If he could, would Beethoven have chosen Mitsuko Uchida to première his final piano concerto? They certainly seem to inhabit the same creative plane, at once revelling in the innovative – nay, revolutionary – features, whilst enjoying the grand connections with their historical precedents too. This was the first concerto that Beethoven himself could not perform, his deafness having become all too severe by 1811; and to this end, there is perhaps more 'Beethoven' in this concerto than in any of his previous – a strong compositional stamp in place of his own playing.
As such, there is much to dramatise in the music, all of which was thrillingly captured by Uchida's imaginative approach. The first movement was distinguished by the sudden shifts of character effected by Uchida, moving from the rapt attention commanded by her taut control of the rigid cross-rhythms to the sunny bloom of the cantabile melodies. Then, in the slow movement, each phrase grew to its natural height before falling beautifully under its own weight, sung with a tone of utmost clarity. And the finale, emerging in good humour from the preceding adagio, was delivered with a heroism that fully justified Johann Baptist Cramer's epithet, the 'Emperor' concerto.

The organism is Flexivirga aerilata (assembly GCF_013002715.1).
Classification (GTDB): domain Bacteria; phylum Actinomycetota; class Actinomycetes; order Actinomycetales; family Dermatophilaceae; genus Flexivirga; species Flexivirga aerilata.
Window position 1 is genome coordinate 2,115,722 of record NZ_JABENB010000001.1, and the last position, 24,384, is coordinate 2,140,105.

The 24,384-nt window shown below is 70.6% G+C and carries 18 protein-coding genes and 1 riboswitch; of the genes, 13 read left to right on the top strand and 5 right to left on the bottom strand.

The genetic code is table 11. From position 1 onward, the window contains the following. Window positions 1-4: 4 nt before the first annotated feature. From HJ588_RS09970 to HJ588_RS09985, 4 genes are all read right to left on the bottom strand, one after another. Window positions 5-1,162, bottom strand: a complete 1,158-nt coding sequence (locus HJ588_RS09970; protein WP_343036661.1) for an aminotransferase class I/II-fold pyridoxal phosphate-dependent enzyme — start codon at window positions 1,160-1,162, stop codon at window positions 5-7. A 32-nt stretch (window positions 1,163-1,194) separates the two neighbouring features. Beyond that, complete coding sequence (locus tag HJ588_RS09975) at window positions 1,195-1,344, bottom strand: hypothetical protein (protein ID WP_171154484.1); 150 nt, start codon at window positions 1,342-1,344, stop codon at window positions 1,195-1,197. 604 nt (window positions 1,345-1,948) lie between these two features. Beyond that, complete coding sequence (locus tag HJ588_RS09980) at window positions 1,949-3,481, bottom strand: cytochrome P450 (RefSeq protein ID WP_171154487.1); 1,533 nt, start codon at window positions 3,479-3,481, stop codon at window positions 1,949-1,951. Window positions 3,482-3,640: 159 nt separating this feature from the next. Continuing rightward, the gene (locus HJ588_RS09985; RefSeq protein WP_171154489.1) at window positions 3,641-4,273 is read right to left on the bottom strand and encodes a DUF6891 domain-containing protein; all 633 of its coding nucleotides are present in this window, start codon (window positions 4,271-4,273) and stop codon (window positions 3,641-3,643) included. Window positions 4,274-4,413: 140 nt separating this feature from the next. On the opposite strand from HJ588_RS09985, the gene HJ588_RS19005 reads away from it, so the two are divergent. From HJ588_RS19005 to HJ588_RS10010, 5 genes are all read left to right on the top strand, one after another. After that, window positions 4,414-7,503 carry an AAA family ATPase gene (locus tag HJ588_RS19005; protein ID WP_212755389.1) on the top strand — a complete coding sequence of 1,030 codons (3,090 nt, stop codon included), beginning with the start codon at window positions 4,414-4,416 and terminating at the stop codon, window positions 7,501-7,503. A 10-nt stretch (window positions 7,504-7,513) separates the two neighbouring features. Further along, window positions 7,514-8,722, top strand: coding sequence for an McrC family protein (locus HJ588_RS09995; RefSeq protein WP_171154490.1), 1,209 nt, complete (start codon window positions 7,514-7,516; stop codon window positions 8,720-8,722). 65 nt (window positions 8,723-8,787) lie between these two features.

This was a full exploration of what a concerto has to offer – at times a contest, and at others, a collaboration – met at every corner by Colin Davis' supportive control. A tremendous final cadence to their exciting Beethoven cycle.
With similar energy came Nielsen's Third Symphony, entitled Sinfonia Espansiva, owing to its long-breathed lines, rather than its overall length. Indeed, this is music that could all too easily stagnate, requiring both a clear sense of trajectory and immediate response to the detail to be rendered successfully. It was noted in the rehearsals for the first performance in 1911 that this was a work that could take one's breath away, a feat rediscovered by the LSO. From the high-octane charge of the first movement to the attractive and broad hymnody of the finale, this was orchestral playing that caught the imagination and quickened the pulse.
It was a shame then that the start of the concert did not share similar dynamism. Haydn's Ninety-Third Symphony was actually the third of the so-called 'London' symphonies to be composed, despite being the first in number. Written for the large orchestra kept by Johann Peter Salomon – the musical impresario of late-eighteenth-century London – it fills a larger frame than that of many of its predecessors. But it is not a big-boned enough work to merit such a heavy and grounded performance, which missed the dance, along with much-needed light and shade.